On May 30th, NASA launched the first-ever commercially-built space shuttle into orbit. Astronauts Bob Behnken and Doug Hurley took flight aboard the SpaceX Crew Dragon. This Sunday, both men returned to earth safely, bringing the historic mission to the International Space Station to an end.
To Space and Back
The capsule, carrying the two astronauts, splashed down in the Gulf of Mexico near Pensacola, Florida. Several recovery boats were waiting nearby to receive the crew. By touching down to earth, Behnken and Hurley successfully completed the first-ever passenger flight on the Crew Dragon space shuttle.
Dubbed Demon-2, the mission was created to prove all of the Crew Dragon’s most integral capabilities. Among its successful maneuvers, the Crew Dragon transported a crew safely to the International Space Station, and securely returned them to earth.
The mission wasn’t quite over on the splash down. The SpaceX recovery boats had to hoist the massive Crew Dragon out of the water. Once they did, Behnken and Hurley were able to exit the capsule and inhale some fresh air once again. In true commercial airline fashion, the flight chief thanked the crew for “flying Space X.”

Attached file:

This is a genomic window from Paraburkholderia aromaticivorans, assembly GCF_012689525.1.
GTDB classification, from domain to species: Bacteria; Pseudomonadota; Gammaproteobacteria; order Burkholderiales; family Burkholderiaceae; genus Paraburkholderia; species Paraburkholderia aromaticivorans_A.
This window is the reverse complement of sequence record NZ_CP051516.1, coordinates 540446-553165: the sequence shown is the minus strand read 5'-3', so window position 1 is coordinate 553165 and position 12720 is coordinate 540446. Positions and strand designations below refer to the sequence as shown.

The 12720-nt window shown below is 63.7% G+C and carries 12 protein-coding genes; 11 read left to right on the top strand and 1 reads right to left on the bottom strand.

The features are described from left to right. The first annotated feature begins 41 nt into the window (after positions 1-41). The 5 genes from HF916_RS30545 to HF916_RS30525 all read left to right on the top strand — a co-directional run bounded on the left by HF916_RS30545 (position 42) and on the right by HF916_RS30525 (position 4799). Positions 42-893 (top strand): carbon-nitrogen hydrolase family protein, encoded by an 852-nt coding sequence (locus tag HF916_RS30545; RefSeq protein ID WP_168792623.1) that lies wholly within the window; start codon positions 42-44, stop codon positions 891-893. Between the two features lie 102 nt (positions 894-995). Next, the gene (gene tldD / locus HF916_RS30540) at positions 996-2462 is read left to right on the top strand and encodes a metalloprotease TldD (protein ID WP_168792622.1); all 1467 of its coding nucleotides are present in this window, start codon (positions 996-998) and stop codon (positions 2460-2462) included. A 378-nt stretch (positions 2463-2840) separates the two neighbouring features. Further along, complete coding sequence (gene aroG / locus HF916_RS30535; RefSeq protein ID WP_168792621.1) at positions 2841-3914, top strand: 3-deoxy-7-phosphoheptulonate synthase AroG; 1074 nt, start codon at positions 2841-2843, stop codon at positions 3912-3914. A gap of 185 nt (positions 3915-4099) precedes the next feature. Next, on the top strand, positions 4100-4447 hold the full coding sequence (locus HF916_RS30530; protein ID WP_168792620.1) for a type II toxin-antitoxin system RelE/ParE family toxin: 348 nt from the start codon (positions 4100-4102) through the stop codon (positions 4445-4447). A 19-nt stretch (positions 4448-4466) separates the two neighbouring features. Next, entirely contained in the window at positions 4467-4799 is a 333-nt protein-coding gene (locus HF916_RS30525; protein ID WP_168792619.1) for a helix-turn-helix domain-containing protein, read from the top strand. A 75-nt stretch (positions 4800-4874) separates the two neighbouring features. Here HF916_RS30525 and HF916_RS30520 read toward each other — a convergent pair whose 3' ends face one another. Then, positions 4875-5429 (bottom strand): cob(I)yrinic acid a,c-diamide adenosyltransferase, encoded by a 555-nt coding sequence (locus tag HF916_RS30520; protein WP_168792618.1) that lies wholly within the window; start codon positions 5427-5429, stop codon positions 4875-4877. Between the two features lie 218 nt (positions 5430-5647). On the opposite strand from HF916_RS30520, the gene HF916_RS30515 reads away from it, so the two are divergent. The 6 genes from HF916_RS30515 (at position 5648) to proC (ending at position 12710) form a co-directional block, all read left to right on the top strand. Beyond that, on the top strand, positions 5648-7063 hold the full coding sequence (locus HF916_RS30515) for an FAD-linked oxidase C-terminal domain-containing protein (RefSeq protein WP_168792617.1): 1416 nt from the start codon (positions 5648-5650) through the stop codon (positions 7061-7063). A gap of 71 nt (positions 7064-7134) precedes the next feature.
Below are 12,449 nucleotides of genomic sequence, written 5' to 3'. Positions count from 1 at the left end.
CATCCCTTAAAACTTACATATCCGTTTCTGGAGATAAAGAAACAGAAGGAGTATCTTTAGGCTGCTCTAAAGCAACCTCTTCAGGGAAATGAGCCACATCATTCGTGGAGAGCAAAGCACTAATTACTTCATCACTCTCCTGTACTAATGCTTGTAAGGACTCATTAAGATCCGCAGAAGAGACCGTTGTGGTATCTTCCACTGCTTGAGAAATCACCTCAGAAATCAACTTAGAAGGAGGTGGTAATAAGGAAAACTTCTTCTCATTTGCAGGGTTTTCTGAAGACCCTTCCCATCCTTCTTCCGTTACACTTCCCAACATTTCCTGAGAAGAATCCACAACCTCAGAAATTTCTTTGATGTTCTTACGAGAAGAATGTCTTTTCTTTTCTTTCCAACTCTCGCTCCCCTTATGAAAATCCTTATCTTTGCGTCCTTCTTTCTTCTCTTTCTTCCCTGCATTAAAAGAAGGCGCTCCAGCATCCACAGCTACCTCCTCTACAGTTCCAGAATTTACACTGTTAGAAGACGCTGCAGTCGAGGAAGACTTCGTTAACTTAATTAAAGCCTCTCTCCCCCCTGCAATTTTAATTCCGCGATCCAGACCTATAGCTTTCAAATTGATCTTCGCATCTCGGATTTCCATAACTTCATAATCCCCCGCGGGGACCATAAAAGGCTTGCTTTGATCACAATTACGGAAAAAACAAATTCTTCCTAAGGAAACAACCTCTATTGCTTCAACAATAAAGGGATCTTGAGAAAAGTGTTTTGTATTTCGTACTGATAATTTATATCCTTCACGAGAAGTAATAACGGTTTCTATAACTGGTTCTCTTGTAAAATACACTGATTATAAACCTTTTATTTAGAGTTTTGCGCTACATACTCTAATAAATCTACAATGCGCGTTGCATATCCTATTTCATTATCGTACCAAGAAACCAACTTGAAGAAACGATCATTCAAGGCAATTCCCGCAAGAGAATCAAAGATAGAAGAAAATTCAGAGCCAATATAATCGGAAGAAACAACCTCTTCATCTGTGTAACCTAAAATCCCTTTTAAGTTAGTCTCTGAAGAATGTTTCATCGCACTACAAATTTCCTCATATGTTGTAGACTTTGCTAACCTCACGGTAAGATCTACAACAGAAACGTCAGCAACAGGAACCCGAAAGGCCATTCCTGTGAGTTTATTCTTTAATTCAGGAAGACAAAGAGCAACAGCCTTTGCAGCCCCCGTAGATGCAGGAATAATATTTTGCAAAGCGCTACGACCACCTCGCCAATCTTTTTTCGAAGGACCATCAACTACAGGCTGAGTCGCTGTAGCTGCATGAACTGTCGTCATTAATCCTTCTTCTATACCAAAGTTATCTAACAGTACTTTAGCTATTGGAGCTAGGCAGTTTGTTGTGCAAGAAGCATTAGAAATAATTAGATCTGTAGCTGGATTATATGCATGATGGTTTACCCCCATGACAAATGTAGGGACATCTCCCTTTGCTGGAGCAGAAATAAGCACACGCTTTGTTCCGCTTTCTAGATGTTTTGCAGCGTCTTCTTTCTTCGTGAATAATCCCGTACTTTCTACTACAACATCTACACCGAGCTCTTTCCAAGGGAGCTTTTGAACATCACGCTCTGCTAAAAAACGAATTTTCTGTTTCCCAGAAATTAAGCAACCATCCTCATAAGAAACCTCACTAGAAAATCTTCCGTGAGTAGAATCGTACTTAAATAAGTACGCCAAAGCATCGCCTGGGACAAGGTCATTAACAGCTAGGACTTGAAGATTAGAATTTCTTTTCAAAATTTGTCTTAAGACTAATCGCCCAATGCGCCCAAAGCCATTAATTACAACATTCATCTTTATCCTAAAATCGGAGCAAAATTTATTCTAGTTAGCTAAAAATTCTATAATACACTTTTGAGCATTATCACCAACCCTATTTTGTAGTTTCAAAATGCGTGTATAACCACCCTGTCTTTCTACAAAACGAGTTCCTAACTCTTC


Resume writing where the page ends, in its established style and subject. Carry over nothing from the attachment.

The capsule’s touchdown into the Gulf of Mexico was the riskiest part of the landing, and it went off without a hitch.
The successful return now clears a path for future Crew Dragon missions to the stars. SpaceX, the interstellar startup founded by Tesla CEO Elon Musk, created the Crew Dragon at NASA’s behest. The National Aeronautics and Space Administration had tasked private companies with creating commercial vehicles for shipping astronauts to space. Boeing had also participated in the initiative, but with the successful completion of the Crew Dragon mission, makes it appear as though SpaceX has won the race. Sunday’s landing proves that the Crew Dragon is ready for regular use.
And SpaceX is wasting no time. It is already prepping for two more Crew Dragon missions, one for September of this year, and another for Spring 2021.